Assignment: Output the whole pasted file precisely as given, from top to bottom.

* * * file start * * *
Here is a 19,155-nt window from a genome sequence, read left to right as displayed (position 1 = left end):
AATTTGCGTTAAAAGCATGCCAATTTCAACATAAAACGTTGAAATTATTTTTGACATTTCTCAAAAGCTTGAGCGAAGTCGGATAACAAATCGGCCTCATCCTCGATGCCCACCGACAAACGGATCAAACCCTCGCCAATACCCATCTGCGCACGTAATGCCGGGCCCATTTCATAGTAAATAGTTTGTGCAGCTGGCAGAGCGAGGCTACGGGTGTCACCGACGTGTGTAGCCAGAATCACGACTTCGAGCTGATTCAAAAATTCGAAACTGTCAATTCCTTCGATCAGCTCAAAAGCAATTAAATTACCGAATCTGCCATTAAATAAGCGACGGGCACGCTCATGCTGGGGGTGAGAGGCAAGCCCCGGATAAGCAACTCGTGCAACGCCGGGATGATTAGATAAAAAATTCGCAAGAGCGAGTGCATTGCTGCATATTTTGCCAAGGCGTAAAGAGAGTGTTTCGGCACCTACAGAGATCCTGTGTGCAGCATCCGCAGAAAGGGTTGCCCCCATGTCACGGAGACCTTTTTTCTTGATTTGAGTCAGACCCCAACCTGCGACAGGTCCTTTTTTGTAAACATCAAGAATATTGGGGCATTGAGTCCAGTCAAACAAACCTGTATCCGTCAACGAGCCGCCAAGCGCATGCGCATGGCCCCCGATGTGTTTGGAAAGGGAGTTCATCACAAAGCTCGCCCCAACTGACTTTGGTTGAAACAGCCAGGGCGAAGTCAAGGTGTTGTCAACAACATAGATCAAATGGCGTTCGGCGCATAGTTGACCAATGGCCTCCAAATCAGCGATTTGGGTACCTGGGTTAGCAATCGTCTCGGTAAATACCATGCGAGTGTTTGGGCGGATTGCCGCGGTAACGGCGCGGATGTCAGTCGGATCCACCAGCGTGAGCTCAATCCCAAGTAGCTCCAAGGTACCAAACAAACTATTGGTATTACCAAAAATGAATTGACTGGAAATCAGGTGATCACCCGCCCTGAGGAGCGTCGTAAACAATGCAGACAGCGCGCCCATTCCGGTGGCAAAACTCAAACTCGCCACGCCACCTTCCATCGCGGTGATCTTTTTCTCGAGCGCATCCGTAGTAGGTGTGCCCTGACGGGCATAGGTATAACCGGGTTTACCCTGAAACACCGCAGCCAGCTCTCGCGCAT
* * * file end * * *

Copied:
Here is a 19,155-nt window from a genome sequence, read left to right as displayed (position 1 = left end):
AATTTGCGTTAAAAGCATGCCAATTTCAACATAAAACGTTGAAATTATTTTTGACATTTCTCAAAAGCTTGAGCGAAGTCGGATAACAAATCGGCCTCATCCTCGATGCCCACCGACAAACGGATCAAACCCTCGCCAATACCCATCTGCGCACGTAATGCCGGGCCCATTTCATAGTAAATAGTTTGTGCAGCTGGCAGAGCGAGGCTACGGGTGTCACCGACGTGTGTAGCCAGAATCACGACTTCGAGCTGATTCAAAAATTCGAAACTGTCAATTCCTTCGATCAGCTCAAAAGCAATTAAATTACCGAATCTGCCATTAAATAAGCGACGGGCACGCTCATGCTGGGGGTGAGAGGCAAGCCCCGGATAAGCAACTCGTGCAACGCCGGGATGATTAGATAAAAAATTCGCAAGAGCGAGTGCATTGCTGCATATTTTGCCAAGGCGTAAAGAGAGTGTTTCGGCACCTACAGAGATCCTGTGTGCAGCATCCGCAGAAAGGGTTGCCCCCATGTCACGGAGACCTTTTTTCTTGATTTGAGTCAGACCCCAACCTGCGACAGGTCCTTTTTTGTAAACATCAAGAATATTGGGGCATTGAGTCCAGTCAAACAAACCTGTATCCGTCAACGAGCCGCCAAGCGCATGCGCATGGCCCCCGATGTGTTTGGAAAGGGAGTTCATCACAAAGCTCGCCCCAACTGACTTTGGTTGAAACAGCCAGGGCGAAGTCAAGGTGTTGTCAACAACATAGATCAAATGGCGTTCGGCGCATAGTTGACCAATGGCCTCCAAATCAGCGATTTGGGTACCTGGGTTAGCAATCGTCTCGGTAAATACCATGCGAGTGTTTGGGCGGATTGCCGCGGTAACGGCGCGGATGTCAGTCGGATCCACCAGCGTGAGCTCAATCCCAAGTAGCTCCAAGGTACCAAACAAACTATTGGTATTACCAAAAATGAATTGACTGGAAATCAGGTGATCACCCGCCCTGAGGAGCGTCGTAAACAATGCAGACAGCGCGCCCATTCCGGTGGCAAAACTCAAACTCGCCACGCCACCTTCCATCGCGGTGATCTTTTTCTCGAGCGCATCCGTAGTAGGTGTGCCCTGACGGGCATAGGTATAACCGGGTTTACCCTGAAACACCGCAGCCAGCTCTCGCGCAT